3D Printing within construction can be divided into various markets that a company can focus on.
Printers - The company manufactures 3d printers of a large scale to sell them.
Printer parts - The company makes components for large scale printers.
Materials - The company produces raw materials to be used by large scale 3d printers made by other companies.
Furniture/Sculptures - The company has its own printers, and provides only the printing service for smaller objects, which can include furniture or sculptures.
Building components - The company has its own printers, and provides printing services of larger building components (such as walls, floors, etc.) at the customer request. This can include whole buildings, but sliced into large components that need to be assembled on site.
Building projects - The company is involved in constructing buildings partially or fully through 3D printing. The whole process of creating the structure of the building is performed by the company, which can also include the design part.
The current stage of development of the printer machine.
Conceptual - The company has no working large scale 3d printer, but is limited only to conceptual designs.
Prototype - The company has one or more prototypes of the machine under construction. The machines are partially working or in need of crucial improvements.
Working product - The company has one or more fully functional products. Their design and function is proven through several successful test prints.
Commercial products - The company sells fully functional printers. This category is limited to companies that have already sold some of their printing machines.
The current development stage of the printed materials.
Conceptual - No physical prints have been carried out up to date.
Prototypes / Test prints - The material has only been printed a limited number of times, to prove the functioning of the printing machine.
Usable product - The material has been printed several times, and its characteristics and behavior are known to the company. Various objects have been produced already.
Commercial product - The printed material has been sold commercially by the company.
The size of the largest printed part or building up to date expressed in cubic meters.
The size of the largest prints that the company made, divided into categories according to their size.
Minor test prints - The company has only printed some test prints in very small scale, up to 0.5m in each dimension, mostly for testing the material or proving the concept.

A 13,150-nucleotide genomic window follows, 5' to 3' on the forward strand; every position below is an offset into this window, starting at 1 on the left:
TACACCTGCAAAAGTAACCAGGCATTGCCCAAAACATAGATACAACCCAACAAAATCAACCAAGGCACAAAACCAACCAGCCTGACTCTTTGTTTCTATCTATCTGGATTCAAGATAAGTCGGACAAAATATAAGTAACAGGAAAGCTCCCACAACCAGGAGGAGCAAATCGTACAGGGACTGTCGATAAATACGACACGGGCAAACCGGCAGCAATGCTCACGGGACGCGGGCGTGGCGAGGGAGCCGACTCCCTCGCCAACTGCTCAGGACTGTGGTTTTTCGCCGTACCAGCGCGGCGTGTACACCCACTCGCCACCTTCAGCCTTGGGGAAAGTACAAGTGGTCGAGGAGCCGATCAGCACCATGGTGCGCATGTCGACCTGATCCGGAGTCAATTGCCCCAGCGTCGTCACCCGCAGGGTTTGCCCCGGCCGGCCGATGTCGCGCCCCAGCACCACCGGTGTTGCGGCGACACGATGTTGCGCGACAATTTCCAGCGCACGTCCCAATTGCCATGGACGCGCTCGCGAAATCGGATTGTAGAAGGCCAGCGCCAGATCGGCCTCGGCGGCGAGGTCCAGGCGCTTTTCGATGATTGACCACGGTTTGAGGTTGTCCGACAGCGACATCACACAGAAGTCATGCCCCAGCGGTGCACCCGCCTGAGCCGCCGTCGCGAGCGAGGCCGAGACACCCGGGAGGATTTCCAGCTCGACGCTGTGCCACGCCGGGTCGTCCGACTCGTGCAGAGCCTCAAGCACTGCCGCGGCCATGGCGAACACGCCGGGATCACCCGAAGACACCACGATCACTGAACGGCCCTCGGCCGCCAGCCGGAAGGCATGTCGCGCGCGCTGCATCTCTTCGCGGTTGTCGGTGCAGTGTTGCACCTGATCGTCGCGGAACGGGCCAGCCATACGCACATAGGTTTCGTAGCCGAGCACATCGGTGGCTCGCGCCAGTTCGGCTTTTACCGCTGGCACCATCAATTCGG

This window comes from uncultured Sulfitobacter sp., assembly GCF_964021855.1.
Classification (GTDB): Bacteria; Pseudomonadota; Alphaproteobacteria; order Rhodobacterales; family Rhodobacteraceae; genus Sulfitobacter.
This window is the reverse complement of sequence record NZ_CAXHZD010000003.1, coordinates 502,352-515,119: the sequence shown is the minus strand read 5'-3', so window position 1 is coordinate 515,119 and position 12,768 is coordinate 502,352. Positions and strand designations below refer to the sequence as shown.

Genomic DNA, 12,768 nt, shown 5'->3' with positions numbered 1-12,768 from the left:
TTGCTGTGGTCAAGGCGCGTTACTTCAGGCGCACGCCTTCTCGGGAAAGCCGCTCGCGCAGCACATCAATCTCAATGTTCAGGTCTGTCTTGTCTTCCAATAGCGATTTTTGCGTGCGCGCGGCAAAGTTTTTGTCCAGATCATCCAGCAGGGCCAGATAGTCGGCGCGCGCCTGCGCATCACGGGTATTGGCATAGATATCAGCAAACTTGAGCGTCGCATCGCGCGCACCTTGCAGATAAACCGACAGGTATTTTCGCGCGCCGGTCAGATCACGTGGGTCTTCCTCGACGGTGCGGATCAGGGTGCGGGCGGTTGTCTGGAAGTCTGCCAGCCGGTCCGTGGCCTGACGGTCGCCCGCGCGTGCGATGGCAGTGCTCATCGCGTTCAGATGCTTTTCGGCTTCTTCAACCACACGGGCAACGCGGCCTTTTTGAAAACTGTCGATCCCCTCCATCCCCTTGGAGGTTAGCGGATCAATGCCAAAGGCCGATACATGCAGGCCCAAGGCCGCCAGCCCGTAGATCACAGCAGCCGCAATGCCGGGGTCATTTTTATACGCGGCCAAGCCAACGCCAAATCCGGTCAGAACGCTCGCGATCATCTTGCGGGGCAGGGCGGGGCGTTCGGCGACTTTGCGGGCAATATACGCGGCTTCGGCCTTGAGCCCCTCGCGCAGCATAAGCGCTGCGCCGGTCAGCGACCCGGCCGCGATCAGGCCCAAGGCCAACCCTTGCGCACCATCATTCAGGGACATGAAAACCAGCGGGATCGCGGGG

Furniture/Sculptures - The company has printed elements of a scale of around 1m3 (1m in each size), such as furniture elements, sculptures and similar.
Building elements - The company has successfully printed elements for houses.
Less than 50m2 buildings - The has printed actual building with a 50m2 or less footprint.
Less than100m2 buildings - The company has printed actual buildings up to a 100m2 foot print.
More than 100m2 buildings - The company has printed actual buildings with a footprint of more than 100m2.
Multiple storey buildings - The company has printed buildings with 2 floors or more.
Additive Manufacturing, also known as 3D Printing, is a group of machine technologies that share the similar feature of adding material to create/manufacture objects. The process usually starts from a 3D model of the object that is sliced into layers. This data is then given to the machine, which is able to deposit material in those same layers, one on top of each other, until the entire object is created.
Following the ASTM International standards organization and its Additive Manufacturing categorization as a general guide, the following categories can be considered at a construction scale:
Material extrusion (layered) - An additive manufacturing process in which the added material is selectively dispensed through a nozzle or orifice, creating filaments of material that are deposited into layers, one on top of the other.
Material extrusion (suspended) - A modified version of material extrusion, where the material hardens immediately after being dispensed through the nozzle, solidifying in midair, and attaching itself to the part extruded immediately before. This way it is possible to defy the effect of gravity, which is pulling the material to the ground, and create a suspended filament of the material that attaches onto itself, starting from a fixed point in the ground.
Binder jetting - An additive manufacturing process in which a liquid bonding agent is selectively deposited on top of a layer of powder materials in order to join them. This process is repeated for several layers, until reaching the whole height of the printed volume. It is usually done layer upon layer, where the remaining unbound powder material acts as support for each next layer.
One of the main features of 3D printing is a certain degree of freedom in creating complex shapes, which separates it from traditional techniques that usually imply simple shapes, such as lines, squares or circles at best. The degree of freedom can be divided into different categories: